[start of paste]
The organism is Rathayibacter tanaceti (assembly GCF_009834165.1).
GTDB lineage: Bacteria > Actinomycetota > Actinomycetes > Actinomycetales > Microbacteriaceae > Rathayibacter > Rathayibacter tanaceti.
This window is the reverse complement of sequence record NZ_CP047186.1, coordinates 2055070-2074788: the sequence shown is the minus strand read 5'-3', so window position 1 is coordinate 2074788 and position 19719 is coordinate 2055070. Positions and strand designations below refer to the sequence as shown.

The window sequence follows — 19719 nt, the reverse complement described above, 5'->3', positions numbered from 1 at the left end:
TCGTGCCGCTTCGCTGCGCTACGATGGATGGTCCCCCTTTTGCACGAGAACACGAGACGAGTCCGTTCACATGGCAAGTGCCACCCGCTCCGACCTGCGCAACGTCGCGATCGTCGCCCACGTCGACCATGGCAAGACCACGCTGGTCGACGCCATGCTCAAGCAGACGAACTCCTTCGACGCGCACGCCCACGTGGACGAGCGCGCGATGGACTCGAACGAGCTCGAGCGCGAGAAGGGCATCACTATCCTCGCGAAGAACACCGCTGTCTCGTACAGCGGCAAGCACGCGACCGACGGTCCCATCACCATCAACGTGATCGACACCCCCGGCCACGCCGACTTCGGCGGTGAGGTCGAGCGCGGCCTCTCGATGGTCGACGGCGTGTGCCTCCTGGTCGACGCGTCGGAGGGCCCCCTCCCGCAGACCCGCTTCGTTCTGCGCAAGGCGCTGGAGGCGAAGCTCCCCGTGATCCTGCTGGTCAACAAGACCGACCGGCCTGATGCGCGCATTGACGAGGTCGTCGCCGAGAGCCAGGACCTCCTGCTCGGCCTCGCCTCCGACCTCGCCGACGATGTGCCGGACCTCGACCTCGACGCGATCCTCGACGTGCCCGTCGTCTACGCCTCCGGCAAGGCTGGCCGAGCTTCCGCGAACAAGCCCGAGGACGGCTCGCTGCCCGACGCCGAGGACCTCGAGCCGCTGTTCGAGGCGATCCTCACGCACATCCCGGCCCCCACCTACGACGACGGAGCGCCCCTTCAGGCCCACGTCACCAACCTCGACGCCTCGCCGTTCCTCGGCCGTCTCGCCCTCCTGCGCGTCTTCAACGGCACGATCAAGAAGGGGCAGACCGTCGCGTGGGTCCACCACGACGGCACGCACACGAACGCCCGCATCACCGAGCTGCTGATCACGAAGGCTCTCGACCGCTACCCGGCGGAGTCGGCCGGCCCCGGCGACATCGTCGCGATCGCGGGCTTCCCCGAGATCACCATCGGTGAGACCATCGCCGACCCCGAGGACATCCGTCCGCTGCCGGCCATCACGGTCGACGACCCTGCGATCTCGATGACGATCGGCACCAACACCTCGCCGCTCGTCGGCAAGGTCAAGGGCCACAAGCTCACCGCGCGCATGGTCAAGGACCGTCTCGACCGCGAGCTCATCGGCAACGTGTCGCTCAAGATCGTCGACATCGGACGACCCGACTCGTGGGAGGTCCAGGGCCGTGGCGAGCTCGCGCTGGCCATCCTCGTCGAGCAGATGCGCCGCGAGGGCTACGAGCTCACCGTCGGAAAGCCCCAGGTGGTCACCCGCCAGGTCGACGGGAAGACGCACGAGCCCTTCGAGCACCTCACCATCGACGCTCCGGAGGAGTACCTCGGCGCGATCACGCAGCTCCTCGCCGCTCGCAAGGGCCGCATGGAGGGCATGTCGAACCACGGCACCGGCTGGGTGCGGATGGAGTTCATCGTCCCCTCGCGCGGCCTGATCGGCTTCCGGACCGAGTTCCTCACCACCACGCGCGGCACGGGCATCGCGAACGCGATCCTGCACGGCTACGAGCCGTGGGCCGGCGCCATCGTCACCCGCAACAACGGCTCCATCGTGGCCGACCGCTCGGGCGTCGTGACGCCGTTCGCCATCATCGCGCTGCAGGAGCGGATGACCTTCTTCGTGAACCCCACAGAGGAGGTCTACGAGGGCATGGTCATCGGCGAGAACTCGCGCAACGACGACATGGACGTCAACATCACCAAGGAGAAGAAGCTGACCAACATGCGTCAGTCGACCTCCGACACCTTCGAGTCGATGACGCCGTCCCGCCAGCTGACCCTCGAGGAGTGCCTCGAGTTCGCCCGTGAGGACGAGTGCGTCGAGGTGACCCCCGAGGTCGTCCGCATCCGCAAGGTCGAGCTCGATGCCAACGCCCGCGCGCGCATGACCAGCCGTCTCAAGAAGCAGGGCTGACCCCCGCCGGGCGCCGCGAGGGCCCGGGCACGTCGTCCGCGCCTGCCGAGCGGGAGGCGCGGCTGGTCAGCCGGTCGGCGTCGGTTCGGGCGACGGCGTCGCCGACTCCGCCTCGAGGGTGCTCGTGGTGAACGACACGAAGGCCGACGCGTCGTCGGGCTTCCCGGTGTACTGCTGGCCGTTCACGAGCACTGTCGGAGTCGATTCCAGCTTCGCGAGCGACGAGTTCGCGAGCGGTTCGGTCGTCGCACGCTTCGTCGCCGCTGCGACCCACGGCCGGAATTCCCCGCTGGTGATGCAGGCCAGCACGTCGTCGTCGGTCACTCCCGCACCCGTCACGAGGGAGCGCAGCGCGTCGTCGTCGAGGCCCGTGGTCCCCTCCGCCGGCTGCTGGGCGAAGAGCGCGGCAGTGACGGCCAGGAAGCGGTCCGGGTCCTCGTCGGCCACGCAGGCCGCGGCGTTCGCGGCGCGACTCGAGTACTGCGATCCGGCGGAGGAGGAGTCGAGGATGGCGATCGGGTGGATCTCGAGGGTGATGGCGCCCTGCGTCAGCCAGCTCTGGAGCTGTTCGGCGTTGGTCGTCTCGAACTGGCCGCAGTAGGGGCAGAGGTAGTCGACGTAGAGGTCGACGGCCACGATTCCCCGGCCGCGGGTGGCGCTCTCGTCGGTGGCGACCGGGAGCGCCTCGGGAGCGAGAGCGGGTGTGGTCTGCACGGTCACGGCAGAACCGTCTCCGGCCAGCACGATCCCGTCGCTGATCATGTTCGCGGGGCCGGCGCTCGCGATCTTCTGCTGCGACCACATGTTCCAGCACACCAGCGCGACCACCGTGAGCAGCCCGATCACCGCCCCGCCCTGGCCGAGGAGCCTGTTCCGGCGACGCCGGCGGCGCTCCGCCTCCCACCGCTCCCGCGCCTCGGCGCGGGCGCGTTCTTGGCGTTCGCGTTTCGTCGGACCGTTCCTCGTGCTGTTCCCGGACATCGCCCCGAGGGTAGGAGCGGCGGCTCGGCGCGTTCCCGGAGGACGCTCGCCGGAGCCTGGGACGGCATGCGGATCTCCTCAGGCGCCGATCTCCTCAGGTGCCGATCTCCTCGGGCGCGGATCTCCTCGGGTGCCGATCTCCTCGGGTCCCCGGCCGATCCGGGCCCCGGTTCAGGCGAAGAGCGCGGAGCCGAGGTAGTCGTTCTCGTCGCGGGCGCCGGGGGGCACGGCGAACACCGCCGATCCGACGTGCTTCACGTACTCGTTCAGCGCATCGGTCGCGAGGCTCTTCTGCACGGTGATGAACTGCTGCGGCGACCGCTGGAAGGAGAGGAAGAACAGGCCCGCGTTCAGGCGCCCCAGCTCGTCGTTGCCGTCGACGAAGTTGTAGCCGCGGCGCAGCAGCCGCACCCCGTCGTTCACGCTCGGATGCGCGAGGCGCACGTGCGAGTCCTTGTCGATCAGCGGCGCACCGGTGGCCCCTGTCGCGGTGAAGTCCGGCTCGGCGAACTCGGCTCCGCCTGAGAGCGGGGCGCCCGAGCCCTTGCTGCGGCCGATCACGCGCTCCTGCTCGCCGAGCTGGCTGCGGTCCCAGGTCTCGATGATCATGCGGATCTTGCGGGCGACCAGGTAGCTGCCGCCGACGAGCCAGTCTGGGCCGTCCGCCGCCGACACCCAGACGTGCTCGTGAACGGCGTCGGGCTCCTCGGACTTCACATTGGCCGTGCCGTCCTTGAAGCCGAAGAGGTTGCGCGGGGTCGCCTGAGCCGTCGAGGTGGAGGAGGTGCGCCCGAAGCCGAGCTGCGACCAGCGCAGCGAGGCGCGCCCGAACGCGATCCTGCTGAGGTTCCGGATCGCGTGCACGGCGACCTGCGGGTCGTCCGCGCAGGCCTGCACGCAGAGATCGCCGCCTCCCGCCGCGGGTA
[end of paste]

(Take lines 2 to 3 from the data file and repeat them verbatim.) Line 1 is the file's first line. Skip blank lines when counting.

GTDB lineage: Bacteria > Actinomycetota > Actinomycetes > Actinomycetales > Microbacteriaceae > Rathayibacter > Rathayibacter tanaceti.
This window is the reverse complement of sequence record NZ_CP047186.1, coordinates 2055070-2074788: the sequence shown is the minus strand read 5'-3', so window position 1 is coordinate 2074788 and position 19719 is coordinate 2055070. Positions and strand designations below refer to the sequence as shown.